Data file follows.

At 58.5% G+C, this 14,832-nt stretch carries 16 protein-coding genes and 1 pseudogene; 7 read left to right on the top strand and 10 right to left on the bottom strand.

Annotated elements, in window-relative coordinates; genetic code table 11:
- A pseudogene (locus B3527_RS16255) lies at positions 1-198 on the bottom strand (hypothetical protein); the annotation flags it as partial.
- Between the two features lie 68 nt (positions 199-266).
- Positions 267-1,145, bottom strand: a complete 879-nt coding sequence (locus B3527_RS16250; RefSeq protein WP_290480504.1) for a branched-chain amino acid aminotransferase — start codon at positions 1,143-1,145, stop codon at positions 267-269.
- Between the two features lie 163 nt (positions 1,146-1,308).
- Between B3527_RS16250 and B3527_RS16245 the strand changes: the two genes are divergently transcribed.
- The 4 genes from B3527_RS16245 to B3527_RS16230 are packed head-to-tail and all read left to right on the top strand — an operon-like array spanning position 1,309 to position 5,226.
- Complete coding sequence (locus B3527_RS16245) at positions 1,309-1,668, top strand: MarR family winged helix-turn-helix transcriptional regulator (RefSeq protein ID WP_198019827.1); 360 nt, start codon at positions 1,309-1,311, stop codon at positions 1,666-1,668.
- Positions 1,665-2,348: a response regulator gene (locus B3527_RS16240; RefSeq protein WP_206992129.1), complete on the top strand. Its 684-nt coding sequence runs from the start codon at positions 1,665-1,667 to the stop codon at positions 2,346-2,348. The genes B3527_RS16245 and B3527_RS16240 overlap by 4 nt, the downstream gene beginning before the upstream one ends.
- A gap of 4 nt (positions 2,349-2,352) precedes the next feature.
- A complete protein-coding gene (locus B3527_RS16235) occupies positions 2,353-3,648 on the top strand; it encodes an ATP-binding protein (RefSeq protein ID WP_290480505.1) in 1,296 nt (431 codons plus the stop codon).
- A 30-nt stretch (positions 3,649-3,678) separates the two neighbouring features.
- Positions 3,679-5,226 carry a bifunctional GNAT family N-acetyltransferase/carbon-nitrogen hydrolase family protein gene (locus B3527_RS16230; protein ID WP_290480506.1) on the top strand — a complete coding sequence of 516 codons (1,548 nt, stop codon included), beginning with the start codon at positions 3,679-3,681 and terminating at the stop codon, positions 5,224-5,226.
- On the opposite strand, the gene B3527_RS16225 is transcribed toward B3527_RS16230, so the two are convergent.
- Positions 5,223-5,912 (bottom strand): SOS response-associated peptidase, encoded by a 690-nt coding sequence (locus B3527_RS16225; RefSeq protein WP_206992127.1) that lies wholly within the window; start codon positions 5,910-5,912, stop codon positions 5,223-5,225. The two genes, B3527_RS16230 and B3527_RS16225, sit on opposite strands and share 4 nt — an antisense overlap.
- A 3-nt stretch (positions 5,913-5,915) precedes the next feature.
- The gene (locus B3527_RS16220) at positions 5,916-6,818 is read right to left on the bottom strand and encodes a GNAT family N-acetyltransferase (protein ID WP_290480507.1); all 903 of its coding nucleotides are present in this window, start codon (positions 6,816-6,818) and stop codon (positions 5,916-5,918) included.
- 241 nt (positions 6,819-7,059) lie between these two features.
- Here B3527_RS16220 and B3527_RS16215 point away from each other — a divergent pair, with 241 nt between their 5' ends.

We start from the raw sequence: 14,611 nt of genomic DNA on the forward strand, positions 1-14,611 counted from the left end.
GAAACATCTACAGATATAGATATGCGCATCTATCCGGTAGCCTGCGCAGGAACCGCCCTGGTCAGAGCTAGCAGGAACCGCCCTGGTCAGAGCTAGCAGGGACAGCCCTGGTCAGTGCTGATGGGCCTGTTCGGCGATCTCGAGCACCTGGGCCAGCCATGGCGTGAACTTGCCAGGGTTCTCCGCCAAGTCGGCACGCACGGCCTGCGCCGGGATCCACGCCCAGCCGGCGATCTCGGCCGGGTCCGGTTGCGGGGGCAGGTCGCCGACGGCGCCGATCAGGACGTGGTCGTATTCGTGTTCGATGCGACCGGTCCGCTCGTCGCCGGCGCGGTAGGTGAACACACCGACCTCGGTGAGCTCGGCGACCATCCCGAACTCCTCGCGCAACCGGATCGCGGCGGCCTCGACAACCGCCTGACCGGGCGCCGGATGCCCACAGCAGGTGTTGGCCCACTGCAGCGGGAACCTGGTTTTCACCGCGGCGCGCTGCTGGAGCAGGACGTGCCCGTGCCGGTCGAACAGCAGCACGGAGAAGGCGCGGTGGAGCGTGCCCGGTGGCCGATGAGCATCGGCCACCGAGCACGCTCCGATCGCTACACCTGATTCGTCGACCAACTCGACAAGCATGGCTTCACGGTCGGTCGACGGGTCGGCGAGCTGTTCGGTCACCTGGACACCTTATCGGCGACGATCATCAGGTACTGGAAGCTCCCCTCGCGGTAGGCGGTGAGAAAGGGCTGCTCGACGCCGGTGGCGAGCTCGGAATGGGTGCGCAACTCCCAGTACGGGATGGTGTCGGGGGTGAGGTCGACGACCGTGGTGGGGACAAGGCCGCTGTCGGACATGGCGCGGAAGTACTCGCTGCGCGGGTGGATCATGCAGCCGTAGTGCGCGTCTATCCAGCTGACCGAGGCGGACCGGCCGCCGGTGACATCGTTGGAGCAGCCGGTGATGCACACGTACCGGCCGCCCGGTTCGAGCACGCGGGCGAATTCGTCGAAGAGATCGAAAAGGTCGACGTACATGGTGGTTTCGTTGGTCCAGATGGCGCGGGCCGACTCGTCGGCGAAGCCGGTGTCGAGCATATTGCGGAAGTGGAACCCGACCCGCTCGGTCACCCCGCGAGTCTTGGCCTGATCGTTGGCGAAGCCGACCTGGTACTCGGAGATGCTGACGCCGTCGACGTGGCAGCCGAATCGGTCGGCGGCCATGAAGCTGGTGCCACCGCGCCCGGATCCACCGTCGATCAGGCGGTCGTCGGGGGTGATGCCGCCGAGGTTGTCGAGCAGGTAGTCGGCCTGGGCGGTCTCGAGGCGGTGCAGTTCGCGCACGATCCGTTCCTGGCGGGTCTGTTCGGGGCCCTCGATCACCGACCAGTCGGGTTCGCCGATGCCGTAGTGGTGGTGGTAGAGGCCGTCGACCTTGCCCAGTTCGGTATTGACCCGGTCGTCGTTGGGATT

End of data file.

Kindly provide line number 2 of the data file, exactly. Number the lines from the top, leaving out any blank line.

Annotated elements, in window-relative coordinates; genetic code table 11: